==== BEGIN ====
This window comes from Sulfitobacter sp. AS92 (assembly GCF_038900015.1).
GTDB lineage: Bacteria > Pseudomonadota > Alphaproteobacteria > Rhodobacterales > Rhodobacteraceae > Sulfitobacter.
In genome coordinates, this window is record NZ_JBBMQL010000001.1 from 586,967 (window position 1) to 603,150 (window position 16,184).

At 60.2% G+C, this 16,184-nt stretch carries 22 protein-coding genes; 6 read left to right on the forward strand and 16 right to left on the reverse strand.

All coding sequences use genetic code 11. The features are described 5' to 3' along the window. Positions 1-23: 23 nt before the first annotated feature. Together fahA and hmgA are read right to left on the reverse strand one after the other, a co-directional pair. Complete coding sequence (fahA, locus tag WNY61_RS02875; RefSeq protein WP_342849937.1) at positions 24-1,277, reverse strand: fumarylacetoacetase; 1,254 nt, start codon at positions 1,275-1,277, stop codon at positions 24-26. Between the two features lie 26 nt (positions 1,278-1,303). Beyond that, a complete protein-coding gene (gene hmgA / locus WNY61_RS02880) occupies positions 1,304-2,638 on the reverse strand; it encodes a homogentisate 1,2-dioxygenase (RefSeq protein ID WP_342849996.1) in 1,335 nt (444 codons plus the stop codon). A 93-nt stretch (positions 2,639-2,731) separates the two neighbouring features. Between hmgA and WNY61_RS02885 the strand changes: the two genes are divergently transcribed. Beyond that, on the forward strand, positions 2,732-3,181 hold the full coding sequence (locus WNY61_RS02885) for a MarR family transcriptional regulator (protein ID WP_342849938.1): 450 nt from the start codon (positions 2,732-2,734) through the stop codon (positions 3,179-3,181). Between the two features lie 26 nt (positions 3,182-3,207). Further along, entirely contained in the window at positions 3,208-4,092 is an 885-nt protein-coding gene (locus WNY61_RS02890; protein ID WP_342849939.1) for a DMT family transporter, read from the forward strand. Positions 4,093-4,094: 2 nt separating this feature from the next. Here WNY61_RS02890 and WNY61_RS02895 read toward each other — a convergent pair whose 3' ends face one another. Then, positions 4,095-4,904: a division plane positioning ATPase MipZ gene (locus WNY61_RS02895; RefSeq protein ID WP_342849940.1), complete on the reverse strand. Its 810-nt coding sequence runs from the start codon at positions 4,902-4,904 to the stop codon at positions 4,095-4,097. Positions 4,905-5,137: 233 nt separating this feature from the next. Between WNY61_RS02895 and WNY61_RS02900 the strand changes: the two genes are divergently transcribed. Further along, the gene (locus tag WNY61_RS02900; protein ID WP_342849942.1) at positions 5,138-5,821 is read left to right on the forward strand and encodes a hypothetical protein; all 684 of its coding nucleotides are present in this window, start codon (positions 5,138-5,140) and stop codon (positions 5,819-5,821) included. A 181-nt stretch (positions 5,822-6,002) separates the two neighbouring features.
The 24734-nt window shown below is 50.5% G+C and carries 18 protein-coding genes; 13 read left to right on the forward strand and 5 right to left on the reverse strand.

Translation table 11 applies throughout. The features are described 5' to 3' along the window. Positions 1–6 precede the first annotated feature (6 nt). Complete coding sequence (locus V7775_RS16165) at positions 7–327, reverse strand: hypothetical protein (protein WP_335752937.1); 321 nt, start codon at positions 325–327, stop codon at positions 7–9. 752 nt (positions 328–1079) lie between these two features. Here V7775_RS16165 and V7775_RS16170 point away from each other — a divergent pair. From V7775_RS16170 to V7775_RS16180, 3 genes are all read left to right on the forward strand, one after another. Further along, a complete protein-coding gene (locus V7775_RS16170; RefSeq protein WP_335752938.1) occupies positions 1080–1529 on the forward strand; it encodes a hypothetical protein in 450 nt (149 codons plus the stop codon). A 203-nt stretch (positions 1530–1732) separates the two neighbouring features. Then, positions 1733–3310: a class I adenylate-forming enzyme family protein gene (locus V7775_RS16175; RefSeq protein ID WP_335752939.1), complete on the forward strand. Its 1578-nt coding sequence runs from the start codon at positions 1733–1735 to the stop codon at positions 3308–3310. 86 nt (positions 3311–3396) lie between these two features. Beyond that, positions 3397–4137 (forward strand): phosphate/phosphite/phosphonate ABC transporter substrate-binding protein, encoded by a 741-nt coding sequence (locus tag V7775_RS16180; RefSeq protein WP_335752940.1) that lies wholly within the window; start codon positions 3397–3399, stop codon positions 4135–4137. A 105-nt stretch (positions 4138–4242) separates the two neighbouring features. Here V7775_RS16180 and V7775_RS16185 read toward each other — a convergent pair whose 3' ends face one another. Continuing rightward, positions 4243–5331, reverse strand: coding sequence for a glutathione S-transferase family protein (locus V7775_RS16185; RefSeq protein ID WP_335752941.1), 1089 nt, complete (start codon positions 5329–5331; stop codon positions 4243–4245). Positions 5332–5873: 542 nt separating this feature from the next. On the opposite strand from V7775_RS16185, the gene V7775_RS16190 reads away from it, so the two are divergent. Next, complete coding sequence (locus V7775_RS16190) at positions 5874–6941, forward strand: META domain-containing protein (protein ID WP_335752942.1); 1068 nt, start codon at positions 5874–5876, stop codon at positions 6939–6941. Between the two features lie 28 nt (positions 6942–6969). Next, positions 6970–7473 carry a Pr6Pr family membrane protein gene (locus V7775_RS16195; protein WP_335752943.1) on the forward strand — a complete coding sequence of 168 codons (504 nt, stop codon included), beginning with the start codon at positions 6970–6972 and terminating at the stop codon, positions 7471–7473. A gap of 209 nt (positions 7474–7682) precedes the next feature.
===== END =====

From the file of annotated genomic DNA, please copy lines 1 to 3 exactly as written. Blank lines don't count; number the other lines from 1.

This window comes from Sulfitobacter sp. AS92 (assembly GCF_038900015.1).
GTDB lineage: Bacteria > Pseudomonadota > Alphaproteobacteria > Rhodobacterales > Rhodobacteraceae > Sulfitobacter.
In genome coordinates, this window is record NZ_JBBMQL010000001.1 from 586,967 (window position 1) to 603,150 (window position 16,184).